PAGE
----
Litchi is one of those fruits that don't get as much attention as they should. It has substantial export potential, much of which remains untapped. Its domestic marketing, too, is riddled with formidable problems - primarily because of its transient shelf life - which are detrimental to both the producers and consumers.
India enjoys some inherent advantages over other major litchi exporting countries in terms of geographic location and the timing of the fruit availability. Besides, the country also grows some good quality litchis with distinct flavour and high pulp-to-stone ratio, which are preferred in foreign markets. Indian litchis are harvested between mid-April and June-end when good quality stuff is not available from any other litchi exporting country, barring Thailand. It doesn't, therefore, have to compete with countries such as Madagascar, South Africa and Australia, where the litchi crop is marketed between November and February. Nor does it need to vie with Israel, where litchi is harvested from July to October. This leaves the vast litchi markets in the Gulf and Europe for India to exploit, especially during the summer.
However, a lot of constraints need to be overcome to enhance India's share in the global litchi market as also to improve its domestic trade. Thanks to its highly perishable nature, litchi needs specialised handling and transportation to ensure its prompt marketing and consumption. The paucity of infrastructure of roads, cold stores, reefer vans and other components of the cold chain management is one of the biggest hurdles in the smooth internal and external trade of litchi. Experts from the Muzaffarpur (Bihar)-based National Research Centre on Litchi (NRCL) feel that these problems need immediate attention. There is also a need for pack-houses at or near airports for the proper pre-shipment treatment of export consignments. The other limiting factors include poor pre- and post-harvest fruit handling at the field level and the unavailability of reliable market intelligence to the producers.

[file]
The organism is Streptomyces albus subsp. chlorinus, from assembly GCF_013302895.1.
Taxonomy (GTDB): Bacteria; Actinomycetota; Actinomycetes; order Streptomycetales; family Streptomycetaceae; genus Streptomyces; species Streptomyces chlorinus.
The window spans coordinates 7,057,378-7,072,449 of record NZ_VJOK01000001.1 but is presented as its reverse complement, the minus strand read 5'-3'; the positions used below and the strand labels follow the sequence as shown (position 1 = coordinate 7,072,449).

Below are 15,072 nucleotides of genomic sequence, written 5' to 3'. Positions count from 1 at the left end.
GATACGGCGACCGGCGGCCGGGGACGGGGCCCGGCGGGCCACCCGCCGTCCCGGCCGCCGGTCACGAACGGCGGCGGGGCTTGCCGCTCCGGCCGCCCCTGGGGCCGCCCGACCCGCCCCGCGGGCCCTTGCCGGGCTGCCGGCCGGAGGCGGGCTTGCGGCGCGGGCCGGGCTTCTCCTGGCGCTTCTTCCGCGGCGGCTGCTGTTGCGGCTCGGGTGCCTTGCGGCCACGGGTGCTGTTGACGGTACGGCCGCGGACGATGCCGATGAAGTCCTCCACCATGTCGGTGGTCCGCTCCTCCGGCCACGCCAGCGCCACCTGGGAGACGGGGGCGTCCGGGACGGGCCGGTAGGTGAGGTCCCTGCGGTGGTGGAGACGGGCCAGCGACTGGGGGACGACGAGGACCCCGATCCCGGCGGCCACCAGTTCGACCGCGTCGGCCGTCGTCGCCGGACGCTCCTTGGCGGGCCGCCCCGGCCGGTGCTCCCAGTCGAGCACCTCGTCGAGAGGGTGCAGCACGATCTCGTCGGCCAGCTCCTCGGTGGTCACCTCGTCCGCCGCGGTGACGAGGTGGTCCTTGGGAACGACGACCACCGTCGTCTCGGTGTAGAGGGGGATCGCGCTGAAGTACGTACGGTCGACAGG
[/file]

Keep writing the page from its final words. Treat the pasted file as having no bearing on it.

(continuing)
Commercial production of litchi has traditionally been confined to areas such as Bihar, Uttarakhand, West Bengal and Jharkhand. Bihar alone, in fact, accounts for nearly half of the country's total litchi output. In recent years, litchi cultivation has begun to spread to non-traditional litchi growing areas such as Punjab, Himachal Pradesh, Assam, Tripura and Odisha. Moreover, some of these states have recorded higher crop productivity than that in the conventional litchi belt. The average per hectare output of litchi in Punjab in 2012-13, for instance, was estimated at over 15 tonnes, which was almost double of the output in Bihar. Besides, litchi grown in the Gurdaspur and Hoshiarpur areas of Punjab can be exported from the international airport in Amritsar.
It is possible to extend litchi farming to more areas, as also to stretch the duration of its market availability, by promoting its cultivation in the south. Extensive surveys and studies carried out by the litchi research workers have revealed that its commercial production is feasible in the relatively higher altitude regions (over 900 metres above sea level) in states such as Karnataka, Kerala and Andhra Pradesh. Significantly, the output from these regions will hit the markets in the months of December and January when this fruit is not available from the north. Areas such as Medkari in Karnataka, Wayanad and Idukki in Kerala and Araku in Andhra Pradesh have been found suitable for growing off-season (winter) litchis. Promotion of better agronomic techniques can help these areas produce litchis of quality comparable to - and, in some cases, even better than - that of the north. This will augment the availability of litchi for exports and domestic sales in the off-season.
All this is, however, subject to the removal of crippling handicaps in the trade and external shipment of litchis. The need is to cut down the time lag between the picking of the fruits from the fields and their landing at the consumers' dining tables - be it India or abroad. This will also help reduce the post-harvest losses, which are currently as high as 20 to 25 per cent.